Edzard Ernst (Letters, 6 November) is wrong in claiming that students of complementary and alternative medicine (CAM) do not understand "critical thinking".
Precisely the reverse is the case, with CAM students being encouraged to think outside of the status-quo-preserving positivistic box.
Ernst betrays an incapacity to think outside of the "scientistic" world view that he seems to inhabit uncritically. He repeats the incoherent and internally inconsistent errors that, in some quarters, give his beloved empirical science such a bad name - the arrogant paradigm-bound assumption that any view that questions his own definition of "science" is necessarily "anti-scientific" and "pseudoscientific", and that conducting "research" (no doubt the positivistic, randomised controlled trial version thereof) is the only mark of true science.
Any expanded or ontologically different view about what a valid, sustainable "science" might consist in is axiomatically ruled out by the kind of dogmatic position Ernst inhabits.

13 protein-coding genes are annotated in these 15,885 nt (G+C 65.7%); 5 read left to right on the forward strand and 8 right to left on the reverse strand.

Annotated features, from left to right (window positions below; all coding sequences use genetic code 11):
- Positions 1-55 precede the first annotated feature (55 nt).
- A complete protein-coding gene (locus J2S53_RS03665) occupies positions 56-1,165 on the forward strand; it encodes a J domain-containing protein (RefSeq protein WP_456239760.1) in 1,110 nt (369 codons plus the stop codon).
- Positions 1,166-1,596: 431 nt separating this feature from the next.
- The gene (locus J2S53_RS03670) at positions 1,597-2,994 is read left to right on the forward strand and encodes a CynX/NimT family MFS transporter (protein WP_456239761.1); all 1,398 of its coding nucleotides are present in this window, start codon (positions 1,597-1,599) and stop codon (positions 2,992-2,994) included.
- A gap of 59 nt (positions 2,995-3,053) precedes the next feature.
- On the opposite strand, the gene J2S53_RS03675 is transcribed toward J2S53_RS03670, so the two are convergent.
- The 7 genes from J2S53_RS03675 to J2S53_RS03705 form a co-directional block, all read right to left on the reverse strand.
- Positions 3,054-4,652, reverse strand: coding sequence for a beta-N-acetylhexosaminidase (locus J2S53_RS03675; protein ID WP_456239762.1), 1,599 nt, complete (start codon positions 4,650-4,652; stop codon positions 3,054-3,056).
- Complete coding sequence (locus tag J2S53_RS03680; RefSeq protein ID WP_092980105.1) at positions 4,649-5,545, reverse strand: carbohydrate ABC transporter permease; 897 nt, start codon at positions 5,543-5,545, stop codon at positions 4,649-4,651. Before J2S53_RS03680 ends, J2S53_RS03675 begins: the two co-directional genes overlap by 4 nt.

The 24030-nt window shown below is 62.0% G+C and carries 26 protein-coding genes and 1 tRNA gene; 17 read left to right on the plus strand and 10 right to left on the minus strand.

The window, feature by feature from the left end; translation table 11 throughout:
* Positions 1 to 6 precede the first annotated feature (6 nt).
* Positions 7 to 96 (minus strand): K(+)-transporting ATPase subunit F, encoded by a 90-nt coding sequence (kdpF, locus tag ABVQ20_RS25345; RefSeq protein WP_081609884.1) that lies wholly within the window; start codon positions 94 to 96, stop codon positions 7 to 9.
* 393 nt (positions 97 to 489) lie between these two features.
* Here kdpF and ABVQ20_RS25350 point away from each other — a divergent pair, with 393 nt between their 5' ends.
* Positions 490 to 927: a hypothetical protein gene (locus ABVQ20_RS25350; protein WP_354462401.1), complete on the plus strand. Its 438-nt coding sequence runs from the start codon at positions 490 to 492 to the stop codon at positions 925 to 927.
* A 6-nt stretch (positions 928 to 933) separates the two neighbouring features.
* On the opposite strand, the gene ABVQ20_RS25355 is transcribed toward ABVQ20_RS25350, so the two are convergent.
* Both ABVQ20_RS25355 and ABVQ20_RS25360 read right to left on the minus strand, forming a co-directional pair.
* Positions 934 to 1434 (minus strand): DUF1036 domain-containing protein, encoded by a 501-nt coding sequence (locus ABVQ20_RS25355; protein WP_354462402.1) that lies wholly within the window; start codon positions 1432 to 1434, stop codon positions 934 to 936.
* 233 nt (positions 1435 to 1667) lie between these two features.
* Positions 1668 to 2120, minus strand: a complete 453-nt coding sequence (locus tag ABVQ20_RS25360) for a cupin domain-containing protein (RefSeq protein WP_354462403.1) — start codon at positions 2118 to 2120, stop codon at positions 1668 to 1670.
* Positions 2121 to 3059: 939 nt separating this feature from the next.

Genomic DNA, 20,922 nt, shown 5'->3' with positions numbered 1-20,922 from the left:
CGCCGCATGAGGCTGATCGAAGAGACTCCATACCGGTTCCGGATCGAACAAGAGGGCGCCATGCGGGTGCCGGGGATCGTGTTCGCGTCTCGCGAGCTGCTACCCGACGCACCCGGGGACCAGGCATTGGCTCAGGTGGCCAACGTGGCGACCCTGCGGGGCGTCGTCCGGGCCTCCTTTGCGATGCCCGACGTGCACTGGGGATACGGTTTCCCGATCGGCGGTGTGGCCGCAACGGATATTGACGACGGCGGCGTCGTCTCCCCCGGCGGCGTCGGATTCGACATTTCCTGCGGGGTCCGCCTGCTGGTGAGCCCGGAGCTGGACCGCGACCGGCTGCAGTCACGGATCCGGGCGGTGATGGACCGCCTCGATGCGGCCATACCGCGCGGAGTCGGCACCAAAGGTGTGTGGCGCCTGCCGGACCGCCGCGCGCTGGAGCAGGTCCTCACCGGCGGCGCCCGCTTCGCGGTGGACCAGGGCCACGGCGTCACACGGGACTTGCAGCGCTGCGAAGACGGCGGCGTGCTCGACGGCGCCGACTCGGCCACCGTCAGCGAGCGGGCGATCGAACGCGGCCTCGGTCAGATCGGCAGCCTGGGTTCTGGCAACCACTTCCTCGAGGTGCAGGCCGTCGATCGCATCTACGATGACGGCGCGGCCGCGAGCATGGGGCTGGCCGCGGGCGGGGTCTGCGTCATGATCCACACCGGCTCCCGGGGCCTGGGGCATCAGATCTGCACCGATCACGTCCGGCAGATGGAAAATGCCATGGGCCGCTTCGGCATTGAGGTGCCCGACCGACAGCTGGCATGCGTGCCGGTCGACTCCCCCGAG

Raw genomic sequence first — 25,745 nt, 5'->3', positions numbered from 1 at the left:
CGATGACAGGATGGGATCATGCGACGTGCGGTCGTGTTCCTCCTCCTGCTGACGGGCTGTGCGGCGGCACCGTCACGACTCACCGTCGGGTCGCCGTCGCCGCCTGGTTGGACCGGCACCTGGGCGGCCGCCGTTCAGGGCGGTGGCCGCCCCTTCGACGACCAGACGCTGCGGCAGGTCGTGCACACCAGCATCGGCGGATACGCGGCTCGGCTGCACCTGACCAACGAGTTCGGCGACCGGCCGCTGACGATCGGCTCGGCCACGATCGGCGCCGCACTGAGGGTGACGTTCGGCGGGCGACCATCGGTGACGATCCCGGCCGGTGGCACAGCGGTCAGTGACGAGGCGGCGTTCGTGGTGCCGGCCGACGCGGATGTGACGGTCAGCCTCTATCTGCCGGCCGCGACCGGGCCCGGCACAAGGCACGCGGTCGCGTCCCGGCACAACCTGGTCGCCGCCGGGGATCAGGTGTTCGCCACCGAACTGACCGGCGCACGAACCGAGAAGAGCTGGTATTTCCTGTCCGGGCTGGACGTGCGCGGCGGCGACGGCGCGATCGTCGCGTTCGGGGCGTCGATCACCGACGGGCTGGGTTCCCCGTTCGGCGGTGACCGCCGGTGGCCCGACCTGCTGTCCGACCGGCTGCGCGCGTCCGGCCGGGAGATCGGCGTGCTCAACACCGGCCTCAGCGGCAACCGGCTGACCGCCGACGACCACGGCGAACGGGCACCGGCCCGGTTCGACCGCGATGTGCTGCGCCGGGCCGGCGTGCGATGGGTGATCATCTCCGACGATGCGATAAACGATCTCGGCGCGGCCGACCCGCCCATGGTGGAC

Ernst could do far worse than revisit Thomas Kuhn, Paul Feyerabend, Sir Karl Popper and other philosophers of science, on reading whom he just might cultivate a bit more humility about the narrowly circumscribed scientific world view he currently occupies. Then, perhaps, CAM students and academics might really be able to have a mutually enlightening and scientifically progressive conversation with him.
Richard House, Research Centre for Therapeutic Education, Roehampton University.